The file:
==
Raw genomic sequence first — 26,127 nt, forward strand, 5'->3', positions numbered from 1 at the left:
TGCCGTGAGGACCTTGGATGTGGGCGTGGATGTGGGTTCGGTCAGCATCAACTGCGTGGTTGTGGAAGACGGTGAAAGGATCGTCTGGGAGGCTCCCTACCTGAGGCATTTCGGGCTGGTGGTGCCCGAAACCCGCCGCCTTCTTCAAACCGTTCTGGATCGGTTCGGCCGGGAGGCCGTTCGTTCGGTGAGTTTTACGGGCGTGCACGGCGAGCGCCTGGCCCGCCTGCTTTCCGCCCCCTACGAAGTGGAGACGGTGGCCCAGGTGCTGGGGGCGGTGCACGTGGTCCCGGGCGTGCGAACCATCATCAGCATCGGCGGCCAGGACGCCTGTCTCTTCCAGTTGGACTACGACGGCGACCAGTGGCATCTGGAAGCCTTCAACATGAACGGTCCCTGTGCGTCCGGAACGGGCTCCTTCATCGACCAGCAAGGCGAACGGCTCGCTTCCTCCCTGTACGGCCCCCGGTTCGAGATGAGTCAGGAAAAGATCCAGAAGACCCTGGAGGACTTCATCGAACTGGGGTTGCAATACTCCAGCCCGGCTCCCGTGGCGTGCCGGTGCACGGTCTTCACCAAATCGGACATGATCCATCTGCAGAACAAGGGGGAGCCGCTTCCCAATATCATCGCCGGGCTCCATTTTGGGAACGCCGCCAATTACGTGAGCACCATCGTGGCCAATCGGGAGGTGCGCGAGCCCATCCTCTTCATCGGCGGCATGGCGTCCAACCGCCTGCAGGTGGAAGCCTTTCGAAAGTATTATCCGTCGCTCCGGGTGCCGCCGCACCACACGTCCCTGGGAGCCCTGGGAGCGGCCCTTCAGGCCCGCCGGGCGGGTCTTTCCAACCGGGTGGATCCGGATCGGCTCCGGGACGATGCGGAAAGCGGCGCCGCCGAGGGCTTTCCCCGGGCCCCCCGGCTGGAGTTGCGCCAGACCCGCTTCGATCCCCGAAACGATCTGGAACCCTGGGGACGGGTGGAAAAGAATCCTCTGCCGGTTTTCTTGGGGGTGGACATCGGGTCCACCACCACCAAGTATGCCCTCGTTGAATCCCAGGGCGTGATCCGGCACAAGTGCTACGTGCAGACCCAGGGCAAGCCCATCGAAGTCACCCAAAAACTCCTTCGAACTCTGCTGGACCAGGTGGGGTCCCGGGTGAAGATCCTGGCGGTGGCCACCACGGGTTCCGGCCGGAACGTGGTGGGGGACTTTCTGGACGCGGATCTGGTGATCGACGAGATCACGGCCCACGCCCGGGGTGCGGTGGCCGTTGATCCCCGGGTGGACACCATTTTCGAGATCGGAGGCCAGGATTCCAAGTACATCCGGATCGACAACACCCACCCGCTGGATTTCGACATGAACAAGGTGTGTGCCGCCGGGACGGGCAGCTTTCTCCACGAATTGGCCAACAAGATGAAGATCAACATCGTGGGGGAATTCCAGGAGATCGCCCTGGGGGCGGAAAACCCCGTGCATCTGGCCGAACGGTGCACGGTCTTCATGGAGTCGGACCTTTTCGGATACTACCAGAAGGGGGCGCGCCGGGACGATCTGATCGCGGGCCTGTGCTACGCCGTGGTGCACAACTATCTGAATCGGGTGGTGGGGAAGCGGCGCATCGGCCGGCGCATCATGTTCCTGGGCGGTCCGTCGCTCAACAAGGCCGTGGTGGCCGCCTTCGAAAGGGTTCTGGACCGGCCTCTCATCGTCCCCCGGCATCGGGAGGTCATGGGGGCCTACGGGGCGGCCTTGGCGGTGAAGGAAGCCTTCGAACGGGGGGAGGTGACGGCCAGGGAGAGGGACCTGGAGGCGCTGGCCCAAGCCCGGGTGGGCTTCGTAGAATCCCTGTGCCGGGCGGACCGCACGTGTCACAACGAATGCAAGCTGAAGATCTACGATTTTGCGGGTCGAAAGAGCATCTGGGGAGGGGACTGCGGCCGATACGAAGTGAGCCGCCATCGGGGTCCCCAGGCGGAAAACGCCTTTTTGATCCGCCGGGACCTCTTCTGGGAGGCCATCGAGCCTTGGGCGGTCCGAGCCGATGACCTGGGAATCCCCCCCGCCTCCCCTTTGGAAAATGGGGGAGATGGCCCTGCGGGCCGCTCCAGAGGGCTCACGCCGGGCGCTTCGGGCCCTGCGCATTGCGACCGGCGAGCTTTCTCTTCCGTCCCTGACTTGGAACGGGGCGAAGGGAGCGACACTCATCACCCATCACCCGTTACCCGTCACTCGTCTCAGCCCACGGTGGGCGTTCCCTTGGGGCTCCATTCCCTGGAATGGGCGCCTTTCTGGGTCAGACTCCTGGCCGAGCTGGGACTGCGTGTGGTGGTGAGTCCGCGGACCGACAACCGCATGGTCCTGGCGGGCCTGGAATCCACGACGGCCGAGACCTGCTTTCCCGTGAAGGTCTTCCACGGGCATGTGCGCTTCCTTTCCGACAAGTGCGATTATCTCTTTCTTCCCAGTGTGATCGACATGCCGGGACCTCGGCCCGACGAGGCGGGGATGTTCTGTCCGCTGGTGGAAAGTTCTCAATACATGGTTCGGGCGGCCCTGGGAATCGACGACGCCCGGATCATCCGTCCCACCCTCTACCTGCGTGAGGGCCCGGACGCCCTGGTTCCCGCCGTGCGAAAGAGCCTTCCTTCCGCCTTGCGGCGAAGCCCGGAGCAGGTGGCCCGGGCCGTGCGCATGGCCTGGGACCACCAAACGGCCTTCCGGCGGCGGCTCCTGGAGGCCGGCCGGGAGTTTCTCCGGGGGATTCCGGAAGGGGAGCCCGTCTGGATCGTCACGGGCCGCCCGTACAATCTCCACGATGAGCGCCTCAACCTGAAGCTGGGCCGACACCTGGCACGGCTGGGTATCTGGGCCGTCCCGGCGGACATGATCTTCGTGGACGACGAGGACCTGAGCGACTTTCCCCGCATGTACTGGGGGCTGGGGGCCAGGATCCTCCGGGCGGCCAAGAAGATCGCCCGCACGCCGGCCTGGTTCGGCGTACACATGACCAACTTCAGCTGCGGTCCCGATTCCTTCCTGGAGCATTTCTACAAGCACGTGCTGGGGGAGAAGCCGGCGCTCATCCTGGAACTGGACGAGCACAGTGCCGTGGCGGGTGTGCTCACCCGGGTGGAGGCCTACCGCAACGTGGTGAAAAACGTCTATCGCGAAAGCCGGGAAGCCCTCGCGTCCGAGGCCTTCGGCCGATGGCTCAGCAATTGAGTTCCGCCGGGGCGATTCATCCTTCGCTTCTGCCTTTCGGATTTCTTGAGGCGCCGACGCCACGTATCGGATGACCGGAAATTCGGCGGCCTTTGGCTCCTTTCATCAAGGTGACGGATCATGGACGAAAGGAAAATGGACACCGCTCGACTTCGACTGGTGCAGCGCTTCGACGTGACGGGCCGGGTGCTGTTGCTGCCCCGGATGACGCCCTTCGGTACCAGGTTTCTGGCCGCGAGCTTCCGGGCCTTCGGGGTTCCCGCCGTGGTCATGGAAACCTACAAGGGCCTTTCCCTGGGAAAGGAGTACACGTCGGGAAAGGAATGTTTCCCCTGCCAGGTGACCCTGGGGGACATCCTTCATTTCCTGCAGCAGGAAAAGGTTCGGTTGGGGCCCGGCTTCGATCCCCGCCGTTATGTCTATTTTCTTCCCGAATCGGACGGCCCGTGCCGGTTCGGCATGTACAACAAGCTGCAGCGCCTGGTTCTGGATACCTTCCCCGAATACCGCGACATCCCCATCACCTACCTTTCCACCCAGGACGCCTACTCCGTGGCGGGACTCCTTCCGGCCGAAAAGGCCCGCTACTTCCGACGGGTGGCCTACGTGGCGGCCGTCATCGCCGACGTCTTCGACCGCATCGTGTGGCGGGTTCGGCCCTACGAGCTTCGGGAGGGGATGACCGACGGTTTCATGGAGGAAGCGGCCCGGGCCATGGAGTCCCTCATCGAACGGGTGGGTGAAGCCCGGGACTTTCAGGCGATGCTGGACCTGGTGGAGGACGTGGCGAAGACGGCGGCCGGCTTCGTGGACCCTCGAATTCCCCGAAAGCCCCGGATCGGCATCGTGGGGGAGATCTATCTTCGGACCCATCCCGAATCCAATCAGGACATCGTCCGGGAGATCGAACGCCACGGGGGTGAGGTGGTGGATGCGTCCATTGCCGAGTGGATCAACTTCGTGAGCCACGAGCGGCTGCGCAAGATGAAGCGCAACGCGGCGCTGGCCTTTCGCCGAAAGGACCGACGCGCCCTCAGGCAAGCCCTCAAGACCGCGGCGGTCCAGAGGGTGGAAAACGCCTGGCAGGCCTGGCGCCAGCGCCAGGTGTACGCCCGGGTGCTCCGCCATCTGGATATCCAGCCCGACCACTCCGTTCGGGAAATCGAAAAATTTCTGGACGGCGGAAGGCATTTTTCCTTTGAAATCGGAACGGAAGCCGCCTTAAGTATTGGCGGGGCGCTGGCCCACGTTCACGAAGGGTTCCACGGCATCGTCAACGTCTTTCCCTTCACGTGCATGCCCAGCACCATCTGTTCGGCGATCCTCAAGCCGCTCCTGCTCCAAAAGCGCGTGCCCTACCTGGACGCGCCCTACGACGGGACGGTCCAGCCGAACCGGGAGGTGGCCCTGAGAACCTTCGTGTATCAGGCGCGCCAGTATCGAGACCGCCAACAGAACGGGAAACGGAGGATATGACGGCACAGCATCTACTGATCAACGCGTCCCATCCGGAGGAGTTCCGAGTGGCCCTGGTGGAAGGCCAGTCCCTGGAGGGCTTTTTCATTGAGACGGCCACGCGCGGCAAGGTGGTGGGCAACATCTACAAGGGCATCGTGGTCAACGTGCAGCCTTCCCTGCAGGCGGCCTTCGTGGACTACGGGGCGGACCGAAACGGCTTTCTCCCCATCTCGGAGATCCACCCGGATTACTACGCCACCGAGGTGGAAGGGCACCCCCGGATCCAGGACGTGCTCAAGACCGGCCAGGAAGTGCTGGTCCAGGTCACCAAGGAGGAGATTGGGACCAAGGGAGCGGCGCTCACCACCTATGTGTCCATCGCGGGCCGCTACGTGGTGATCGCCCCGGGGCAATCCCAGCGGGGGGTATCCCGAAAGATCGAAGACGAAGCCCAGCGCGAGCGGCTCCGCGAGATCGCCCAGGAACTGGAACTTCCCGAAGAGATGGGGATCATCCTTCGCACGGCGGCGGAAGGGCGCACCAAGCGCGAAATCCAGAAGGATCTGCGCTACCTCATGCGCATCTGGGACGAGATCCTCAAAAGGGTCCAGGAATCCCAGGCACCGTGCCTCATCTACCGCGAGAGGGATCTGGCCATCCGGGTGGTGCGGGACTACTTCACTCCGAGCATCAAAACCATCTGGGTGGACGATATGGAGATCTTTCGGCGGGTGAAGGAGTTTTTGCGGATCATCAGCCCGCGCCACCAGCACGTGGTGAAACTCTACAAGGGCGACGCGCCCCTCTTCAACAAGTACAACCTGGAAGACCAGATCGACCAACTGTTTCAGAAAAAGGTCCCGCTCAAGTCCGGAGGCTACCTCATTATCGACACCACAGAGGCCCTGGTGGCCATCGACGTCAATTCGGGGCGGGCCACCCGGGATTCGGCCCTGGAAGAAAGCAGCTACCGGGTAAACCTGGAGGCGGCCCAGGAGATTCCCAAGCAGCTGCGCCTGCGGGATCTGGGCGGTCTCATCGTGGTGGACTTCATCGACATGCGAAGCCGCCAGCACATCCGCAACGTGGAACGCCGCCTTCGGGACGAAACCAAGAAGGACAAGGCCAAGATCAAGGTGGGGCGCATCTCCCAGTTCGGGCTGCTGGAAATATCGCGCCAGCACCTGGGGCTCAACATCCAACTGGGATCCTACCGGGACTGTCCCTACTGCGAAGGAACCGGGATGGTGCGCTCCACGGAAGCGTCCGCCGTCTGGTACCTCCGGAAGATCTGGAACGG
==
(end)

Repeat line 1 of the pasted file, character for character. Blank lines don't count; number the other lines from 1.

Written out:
Raw genomic sequence first — 26,127 nt, forward strand, 5'->3', positions numbered from 1 at the left: